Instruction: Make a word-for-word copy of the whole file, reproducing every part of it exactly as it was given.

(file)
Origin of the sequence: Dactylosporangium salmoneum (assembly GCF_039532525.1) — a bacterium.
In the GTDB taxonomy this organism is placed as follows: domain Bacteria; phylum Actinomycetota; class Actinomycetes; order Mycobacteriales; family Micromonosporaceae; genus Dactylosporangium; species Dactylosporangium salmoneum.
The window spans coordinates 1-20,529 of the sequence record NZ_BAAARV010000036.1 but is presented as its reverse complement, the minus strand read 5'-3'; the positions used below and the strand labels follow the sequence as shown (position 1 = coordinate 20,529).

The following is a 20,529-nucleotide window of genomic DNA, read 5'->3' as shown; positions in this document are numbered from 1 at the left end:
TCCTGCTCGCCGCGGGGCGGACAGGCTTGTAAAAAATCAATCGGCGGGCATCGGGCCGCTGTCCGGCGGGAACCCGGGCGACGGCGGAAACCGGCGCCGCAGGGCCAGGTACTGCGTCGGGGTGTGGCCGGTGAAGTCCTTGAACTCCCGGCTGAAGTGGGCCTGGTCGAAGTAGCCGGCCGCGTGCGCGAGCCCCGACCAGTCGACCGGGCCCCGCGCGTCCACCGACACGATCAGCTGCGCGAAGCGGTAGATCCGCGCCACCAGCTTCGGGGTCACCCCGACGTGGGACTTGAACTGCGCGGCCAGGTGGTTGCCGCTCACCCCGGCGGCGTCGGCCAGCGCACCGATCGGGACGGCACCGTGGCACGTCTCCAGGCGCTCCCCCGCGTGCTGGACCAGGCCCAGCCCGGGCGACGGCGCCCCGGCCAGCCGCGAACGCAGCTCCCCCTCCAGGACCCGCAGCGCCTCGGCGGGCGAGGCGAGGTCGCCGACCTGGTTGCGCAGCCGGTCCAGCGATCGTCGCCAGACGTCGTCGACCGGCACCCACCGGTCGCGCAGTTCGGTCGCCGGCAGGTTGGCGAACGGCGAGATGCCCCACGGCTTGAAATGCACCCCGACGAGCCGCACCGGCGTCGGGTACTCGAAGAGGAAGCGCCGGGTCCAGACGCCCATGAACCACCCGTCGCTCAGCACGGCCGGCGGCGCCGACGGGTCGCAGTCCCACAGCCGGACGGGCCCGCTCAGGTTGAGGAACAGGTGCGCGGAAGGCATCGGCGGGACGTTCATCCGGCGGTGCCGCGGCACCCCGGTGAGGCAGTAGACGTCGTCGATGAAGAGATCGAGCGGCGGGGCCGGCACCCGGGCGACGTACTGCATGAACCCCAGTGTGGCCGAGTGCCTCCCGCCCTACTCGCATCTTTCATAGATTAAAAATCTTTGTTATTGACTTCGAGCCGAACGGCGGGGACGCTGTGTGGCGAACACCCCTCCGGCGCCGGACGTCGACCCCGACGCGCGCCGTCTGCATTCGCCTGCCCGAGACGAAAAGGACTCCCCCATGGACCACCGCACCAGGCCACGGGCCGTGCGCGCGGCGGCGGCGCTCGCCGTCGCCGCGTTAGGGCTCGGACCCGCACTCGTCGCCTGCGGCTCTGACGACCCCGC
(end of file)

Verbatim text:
Origin of the sequence: Dactylosporangium salmoneum (assembly GCF_039532525.1) — a bacterium.
In the GTDB taxonomy this organism is placed as follows: domain Bacteria; phylum Actinomycetota; class Actinomycetes; order Mycobacteriales; family Micromonosporaceae; genus Dactylosporangium; species Dactylosporangium salmoneum.
The window spans coordinates 1-20,529 of the sequence record NZ_BAAARV010000036.1 but is presented as its reverse complement, the minus strand read 5'-3'; the positions used below and the strand labels follow the sequence as shown (position 1 = coordinate 20,529).

The following is a 20,529-nucleotide window of genomic DNA, read 5'->3' as shown; positions in this document are numbered from 1 at the left end:
TCCTGCTCGCCGCGGGGCGGACAGGCTTGTAAAAAATCAATCGGCGGGCATCGGGCCGCTGTCCGGCGGGAACCCGGGCGACGGCGGAAACCGGCGCCGCAGGGCCAGGTACTGCGTCGGGGTGTGGCCGGTGAAGTCCTTGAACTCCCGGCTGAAGTGGGCCTGGTCGAAGTAGCCGGCCGCGTGCGCGAGCCCCGACCAGTCGACCGGGCCCCGCGCGTCCACCGACACGATCAGCTGCGCGAAGCGGTAGATCCGCGCCACCAGCTTCGGGGTCACCCCGACGTGGGACTTGAACTGCGCGGCCAGGTGGTTGCCGCTCACCCCGGCGGCGTCGGCCAGCGCACCGATCGGGACGGCACCGTGGCACGTCTCCAGGCGCTCCCCCGCGTGCTGGACCAGGCCCAGCCCGGGCGACGGCGCCCCGGCCAGCCGCGAACGCAGCTCCCCCTCCAGGACCCGCAGCGCCTCGGCGGGCGAGGCGAGGTCGCCGACCTGGTTGCGCAGCCGGTCCAGCGATCGTCGCCAGACGTCGTCGACCGGCACCCACCGGTCGCGCAGTTCGGTCGCCGGCAGGTTGGCGAACGGCGAGATGCCCCACGGCTTGAAATGCACCCCGACGAGCCGCACCGGCGTCGGGTACTCGAAGAGGAAGCGCCGGGTCCAGACGCCCATGAACCACCCGTCGCTCAGCACGGCCGGCGGCGCCGACGGGTCGCAGTCCCACAGCCGGACGGGCCCGCTCAGGTTGAGGAACAGGTGCGCGGAAGGCATCGGCGGGACGTTCATCCGGCGGTGCCGCGGCACCCCGGTGAGGCAGTAGACGTCGTCGATGAAGAGATCGAGCGGCGGGGCCGGCACCCGGGCGACGTACTGCATGAACCCCAGTGTGGCCGAGTGCCTCCCGCCCTACTCGCATCTTTCATAGATTAAAAATCTTTGTTATTGACTTCGAGCCGAACGGCGGGGACGCTGTGTGGCGAACACCCCTCCGGCGCCGGACGTCGACCCCGACGCGCGCCGTCTGCATTCGCCTGCCCGAGACGAAAAGGACTCCCCCATGGACCACCGCACCAGGCCACGGGCCGTGCGCGCGGCGGCGGCGCTCGCCGTCGCCGCGTTAGGGCTCGGACCCGCACTCGTCGCCTGCGGCTCTGACGACCCCGC